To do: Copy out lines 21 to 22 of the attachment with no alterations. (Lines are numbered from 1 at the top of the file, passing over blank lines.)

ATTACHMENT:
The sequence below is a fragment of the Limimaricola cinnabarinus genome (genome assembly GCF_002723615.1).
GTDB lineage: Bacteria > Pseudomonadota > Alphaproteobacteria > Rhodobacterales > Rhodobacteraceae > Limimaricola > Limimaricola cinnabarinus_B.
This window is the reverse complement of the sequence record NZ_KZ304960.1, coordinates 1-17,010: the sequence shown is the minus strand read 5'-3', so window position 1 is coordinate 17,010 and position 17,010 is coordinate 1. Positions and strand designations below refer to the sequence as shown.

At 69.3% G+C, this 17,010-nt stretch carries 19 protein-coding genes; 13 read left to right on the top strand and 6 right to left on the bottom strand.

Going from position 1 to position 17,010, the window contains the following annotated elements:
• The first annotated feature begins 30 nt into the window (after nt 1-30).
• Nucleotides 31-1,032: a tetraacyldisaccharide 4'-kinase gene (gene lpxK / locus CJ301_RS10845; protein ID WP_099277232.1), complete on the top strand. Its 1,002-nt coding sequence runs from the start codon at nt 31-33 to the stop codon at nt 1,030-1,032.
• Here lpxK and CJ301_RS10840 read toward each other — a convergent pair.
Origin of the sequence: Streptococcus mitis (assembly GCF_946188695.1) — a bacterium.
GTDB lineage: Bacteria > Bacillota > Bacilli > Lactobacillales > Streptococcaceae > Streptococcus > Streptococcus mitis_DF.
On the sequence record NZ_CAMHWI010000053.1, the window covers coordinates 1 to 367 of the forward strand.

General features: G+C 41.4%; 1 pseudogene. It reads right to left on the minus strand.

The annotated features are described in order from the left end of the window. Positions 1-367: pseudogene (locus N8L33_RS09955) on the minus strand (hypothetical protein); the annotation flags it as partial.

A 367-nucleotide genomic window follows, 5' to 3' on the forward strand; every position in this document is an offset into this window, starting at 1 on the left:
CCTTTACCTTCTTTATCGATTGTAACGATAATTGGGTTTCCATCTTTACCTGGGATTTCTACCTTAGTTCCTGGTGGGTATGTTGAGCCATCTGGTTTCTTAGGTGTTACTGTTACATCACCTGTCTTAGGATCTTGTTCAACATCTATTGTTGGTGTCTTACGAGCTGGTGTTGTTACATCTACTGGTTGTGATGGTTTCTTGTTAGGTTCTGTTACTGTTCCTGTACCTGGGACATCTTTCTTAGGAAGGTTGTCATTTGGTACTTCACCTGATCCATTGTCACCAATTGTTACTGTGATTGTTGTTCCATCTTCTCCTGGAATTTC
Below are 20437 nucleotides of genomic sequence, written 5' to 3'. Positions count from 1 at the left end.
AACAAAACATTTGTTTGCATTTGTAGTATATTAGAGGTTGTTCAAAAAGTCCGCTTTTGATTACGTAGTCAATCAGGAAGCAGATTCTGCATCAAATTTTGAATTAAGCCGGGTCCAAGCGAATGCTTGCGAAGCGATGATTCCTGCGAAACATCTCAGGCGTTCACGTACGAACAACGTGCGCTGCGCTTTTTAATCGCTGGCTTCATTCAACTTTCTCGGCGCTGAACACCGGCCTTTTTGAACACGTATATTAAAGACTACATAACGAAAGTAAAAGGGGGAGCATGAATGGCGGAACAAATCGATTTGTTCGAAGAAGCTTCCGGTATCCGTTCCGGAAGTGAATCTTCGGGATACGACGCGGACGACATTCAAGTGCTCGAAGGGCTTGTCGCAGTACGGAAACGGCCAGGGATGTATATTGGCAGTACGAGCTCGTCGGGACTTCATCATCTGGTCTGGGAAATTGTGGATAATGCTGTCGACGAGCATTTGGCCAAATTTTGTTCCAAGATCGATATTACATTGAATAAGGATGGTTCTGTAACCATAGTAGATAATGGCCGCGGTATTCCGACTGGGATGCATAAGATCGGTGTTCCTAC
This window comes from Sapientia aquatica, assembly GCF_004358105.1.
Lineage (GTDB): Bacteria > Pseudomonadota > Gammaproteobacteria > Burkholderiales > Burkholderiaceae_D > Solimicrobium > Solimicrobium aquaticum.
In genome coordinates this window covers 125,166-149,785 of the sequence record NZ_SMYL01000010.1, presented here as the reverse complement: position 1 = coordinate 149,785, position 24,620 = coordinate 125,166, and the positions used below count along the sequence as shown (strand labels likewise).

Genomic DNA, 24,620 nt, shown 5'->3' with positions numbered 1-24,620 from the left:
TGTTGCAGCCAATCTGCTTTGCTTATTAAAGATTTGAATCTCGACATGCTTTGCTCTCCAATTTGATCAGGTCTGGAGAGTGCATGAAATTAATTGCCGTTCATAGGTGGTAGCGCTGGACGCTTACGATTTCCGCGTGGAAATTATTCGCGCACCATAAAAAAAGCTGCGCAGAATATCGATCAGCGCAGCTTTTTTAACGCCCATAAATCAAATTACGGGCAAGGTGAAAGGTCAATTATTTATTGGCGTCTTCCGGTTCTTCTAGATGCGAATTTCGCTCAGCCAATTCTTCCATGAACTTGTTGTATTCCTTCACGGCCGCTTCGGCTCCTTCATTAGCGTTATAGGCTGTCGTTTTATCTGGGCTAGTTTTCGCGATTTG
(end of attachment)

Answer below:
Genomic DNA, 24,620 nt, shown 5'->3' with positions numbered 1-24,620 from the left:
TGTTGCAGCCAATCTGCTTTGCTTATTAAAGATTTGAATCTCGACATGCTTTGCTCTCCAATTTGATCAGGTCTGGAGAGTGCATGAAATTAATTGCCGTTCATAGGTGGTAGCGCTGGACGCTTACGATTTCCGCGTGGAAATTATTCGCGCACCATAAAAAAAGCTGCGCAGAATATCGATCAGCGCAGCTTTTTTAACGCCCATAAATCAAATTACGGGCAAGGTGAAAGGTCAATTATTTATTGGCGTCTTCCGGTTCTTCTAGATGCGAATTTCGCTCAGCCAATTCTTCCATGAACTTGTTGTATTCCTTCACGGCCGCTTCGGCTCCTTCATTAGCGTTATAGGCTGTCGTTTTATCTGGGCTAGTTTTCGCGATTTG